IV. Scherzo Fuga: Allegro assai mosso - Verdi calls this a scherzo fugue, which means despite the use of the form, a certain amount of good humor is in the mix. Verdi shifts the tonal center chromatically often, and the music is constantly moving forward until the key of E major brings the work to a close.


Wednesday, March 15, 2017

Bach - The Well-Tempered Clavier, Book I, Nos. 13 - 18

There is much discussion in classical music circles whether to play the Well Tempered Clavier on the modern piano or on the instruments of Bach's time. There is no evidence that Bach had any particular keyboard instrument in mind when he wrote the WTC. Harpsichord, clavichord, organ, even a little-known keyboard instrument called the lautenwerk (lute harpsichord) that had gut strings and sounded like a lute, all could have been used to play the pieces.

The piano was still in its infancy in Bach's time, but he did play the improved pianos of the organ builder Silbermann and liked them. The important thing to remember is that whichever instrument is used, it is the music that needs to be brought to life by the musical taste, intelligence, and technique of the performer. 

Prelude and Fugue No. 13 In F-sharp Major BWV 858 - 
This prelude is in the key of F-sharp major, one of the most complex key signatures that was made available for keyboardists with the tempered keyboard tunings in vogue. It is short, and written in the uncommon time signature of 12/16 to facilitate the ease of reading and to remove the necessity of including triplet notation.is similar in style to Bach's two-part inventions:
The subject of the corresponding fugue for 3 voices is two bars long. This subject is heard eight times throughout the fugue, and there are two counter subjects. 


Prelude and Fugue No. 14 In F-sharp Minor BWV 859 - 
Some of the preludes of the WTC are fugues in their own right. Such is the case with this one. It is a strictly written fugue for 2 voices.


The subject of this fugue for 4 voices is four bars long. The mood seems to be one of calmness.

Prelude and Fugue No. 15 In G Major BWV 860 - 
The 24/16 time signature and arpeggiated chords in triplets gives no doubt that this prelude is to be played at a lively tempo.




The fugue is for 3 voices and is a perfect partner to the virtuosic prelude. The subject of the fugue is 4 bars long and is heard many times during the course of the work. Some of these recurrences are incomplete repetitions, and there are numerous episodes. All of this makes for one of the longest and most complex of all the fugues of the WTC.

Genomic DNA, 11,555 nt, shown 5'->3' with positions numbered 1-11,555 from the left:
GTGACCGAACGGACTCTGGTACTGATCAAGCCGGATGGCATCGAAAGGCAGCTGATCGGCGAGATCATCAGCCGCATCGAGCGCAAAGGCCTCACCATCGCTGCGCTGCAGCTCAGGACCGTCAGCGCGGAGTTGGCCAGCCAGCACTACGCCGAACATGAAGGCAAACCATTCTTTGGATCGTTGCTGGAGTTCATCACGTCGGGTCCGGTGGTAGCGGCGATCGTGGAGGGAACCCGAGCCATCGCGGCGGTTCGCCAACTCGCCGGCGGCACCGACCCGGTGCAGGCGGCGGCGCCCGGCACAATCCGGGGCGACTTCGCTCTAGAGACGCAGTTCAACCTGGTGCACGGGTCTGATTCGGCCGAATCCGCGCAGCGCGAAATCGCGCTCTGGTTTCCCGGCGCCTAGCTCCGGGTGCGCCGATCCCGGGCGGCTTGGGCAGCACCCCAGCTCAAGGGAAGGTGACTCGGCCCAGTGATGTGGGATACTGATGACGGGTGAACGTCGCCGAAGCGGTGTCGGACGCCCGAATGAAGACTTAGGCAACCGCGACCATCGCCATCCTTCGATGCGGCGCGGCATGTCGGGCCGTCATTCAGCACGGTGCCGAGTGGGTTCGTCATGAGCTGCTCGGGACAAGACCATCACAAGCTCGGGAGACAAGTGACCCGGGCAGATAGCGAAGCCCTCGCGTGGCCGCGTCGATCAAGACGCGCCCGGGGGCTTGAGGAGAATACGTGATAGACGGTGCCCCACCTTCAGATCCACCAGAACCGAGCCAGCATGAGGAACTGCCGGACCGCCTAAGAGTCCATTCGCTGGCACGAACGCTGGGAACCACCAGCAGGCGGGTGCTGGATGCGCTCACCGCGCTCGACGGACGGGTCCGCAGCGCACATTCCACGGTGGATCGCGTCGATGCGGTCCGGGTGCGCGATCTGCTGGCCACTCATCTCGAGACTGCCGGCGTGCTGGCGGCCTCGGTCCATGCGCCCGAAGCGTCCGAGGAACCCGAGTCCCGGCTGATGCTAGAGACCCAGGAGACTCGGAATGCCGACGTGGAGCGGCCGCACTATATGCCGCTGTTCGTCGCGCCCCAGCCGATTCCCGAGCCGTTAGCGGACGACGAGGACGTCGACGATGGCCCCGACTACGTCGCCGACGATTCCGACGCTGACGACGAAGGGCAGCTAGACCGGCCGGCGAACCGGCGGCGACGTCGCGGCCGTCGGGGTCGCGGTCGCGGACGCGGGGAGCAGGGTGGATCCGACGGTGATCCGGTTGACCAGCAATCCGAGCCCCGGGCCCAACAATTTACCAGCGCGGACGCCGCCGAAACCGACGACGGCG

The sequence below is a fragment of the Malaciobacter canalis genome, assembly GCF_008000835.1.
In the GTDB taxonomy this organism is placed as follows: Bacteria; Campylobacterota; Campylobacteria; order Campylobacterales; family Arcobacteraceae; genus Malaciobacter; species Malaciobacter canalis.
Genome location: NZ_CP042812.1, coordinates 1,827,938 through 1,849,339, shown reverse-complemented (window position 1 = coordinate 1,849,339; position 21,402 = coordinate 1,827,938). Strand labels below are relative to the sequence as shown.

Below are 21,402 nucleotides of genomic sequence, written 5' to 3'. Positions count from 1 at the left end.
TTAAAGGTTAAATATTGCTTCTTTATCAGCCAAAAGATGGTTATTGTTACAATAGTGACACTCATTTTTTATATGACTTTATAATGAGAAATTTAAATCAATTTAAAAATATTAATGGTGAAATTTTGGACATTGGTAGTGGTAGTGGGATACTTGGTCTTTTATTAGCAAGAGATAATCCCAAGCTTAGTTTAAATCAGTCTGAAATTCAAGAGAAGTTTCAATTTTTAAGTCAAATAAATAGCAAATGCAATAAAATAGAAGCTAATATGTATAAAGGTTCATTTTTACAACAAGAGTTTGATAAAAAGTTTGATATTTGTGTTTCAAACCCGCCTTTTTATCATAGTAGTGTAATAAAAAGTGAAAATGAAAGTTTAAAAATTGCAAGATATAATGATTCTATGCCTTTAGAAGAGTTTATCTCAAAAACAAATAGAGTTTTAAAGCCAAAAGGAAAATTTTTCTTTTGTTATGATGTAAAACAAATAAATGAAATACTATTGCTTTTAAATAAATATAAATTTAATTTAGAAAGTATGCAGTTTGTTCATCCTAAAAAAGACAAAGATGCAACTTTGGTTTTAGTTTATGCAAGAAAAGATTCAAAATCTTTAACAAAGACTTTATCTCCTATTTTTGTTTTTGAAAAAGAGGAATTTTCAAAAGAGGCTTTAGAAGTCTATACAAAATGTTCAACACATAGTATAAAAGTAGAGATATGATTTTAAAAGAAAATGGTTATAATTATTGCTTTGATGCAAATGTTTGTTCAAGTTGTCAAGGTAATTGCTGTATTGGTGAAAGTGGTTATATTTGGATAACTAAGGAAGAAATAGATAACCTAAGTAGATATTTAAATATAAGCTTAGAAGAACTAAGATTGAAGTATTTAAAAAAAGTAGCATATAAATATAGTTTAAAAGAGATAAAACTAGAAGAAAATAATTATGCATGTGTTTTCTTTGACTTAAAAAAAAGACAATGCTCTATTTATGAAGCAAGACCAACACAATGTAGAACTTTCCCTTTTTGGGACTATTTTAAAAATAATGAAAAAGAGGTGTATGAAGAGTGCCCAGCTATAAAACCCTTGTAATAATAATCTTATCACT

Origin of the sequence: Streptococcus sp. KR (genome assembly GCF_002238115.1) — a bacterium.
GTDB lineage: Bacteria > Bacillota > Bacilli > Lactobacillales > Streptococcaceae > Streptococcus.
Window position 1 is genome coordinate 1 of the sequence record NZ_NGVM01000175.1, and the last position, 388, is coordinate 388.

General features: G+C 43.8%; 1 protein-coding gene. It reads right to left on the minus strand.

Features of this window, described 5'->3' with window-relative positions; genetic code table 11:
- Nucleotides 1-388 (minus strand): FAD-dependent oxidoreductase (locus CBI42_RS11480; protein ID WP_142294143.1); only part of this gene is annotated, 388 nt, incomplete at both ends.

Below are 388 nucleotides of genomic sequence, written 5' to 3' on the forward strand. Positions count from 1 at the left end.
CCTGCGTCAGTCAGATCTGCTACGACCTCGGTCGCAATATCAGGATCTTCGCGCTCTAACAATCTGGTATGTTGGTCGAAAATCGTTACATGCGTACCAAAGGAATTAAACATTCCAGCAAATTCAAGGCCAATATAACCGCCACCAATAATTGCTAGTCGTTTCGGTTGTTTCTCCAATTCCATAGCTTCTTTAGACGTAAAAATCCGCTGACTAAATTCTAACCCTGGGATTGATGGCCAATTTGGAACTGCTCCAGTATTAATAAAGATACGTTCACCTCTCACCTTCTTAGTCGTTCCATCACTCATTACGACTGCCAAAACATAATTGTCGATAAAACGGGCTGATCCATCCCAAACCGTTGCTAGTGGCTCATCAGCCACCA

Prelude and Fugue No. 16 In G Minor BWV 861 - 
The overall calm nature of this prelude is given spice by the opening trill in the right hand.
The 4-voiced fugue that follows is slow in tempo and tension builds up by the many repeats of the subject. This tension is relaxed at the end by the ubiquitous Picardy third.

Prelude and Fugue No. 17 In A-flat Major BWV 862 - 
The opening motive heard in the right hand dominates the prelude and is heard in different harmonic guises almost throughout. An example of how Bach could write music by using the most elemental and short musical motives.


The subject of the 4-voiced fugue is short, and like the motive of the prelude is heard numerous times throughout.


Prelude and Fugue No. 18 In G-sharp Minor BWV 863 - 
Another key that was once thought of as theoretical on account of its many sharps, it is an enharmonic equivalent for A-flat minor, a key with 7 flats. It is essentially in 3 parts, with a feeling that it should not be played too slowly.
The fugue is for 4 voices, with a subject that is two bars long. Outside of harmonic changes, this subject is heard with none of the usual alterations heard in many fugues. It is a fugue that doesn't seem to be going anywhere, and there is little tension created because of the verbatim repetitions of the subject. Nonetheless, the appeal of the subject maintains interest.